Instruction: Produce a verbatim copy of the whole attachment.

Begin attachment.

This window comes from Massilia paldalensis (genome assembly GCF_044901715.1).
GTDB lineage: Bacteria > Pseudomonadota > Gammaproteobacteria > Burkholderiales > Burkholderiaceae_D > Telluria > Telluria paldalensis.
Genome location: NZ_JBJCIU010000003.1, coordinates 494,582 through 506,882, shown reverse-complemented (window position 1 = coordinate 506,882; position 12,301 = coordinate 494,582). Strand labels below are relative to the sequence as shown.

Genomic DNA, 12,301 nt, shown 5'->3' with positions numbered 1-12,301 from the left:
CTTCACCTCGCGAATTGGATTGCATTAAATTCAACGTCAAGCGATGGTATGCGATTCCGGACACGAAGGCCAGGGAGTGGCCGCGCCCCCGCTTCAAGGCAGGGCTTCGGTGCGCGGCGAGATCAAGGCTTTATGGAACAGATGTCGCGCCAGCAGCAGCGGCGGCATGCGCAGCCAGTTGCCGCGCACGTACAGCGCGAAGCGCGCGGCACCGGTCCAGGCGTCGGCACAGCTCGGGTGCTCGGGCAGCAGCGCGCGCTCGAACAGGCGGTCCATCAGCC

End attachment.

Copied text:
This window comes from Massilia paldalensis (genome assembly GCF_044901715.1).
GTDB lineage: Bacteria > Pseudomonadota > Gammaproteobacteria > Burkholderiales > Burkholderiaceae_D > Telluria > Telluria paldalensis.
Genome location: NZ_JBJCIU010000003.1, coordinates 494,582 through 506,882, shown reverse-complemented (window position 1 = coordinate 506,882; position 12,301 = coordinate 494,582). Strand labels below are relative to the sequence as shown.

Genomic DNA, 12,301 nt, shown 5'->3' with positions numbered 1-12,301 from the left:
CTTCACCTCGCGAATTGGATTGCATTAAATTCAACGTCAAGCGATGGTATGCGATTCCGGACACGAAGGCCAGGGAGTGGCCGCGCCCCCGCTTCAAGGCAGGGCTTCGGTGCGCGGCGAGATCAAGGCTTTATGGAACAGATGTCGCGCCAGCAGCAGCGGCGGCATGCGCAGCCAGTTGCCGCGCACGTACAGCGCGAAGCGCGCGGCACCGGTCCAGGCGTCGGCACAGCTCGGGTGCTCGGGCAGCAGCGCGCGCTCGAACAGGCGGTCCATCAGCC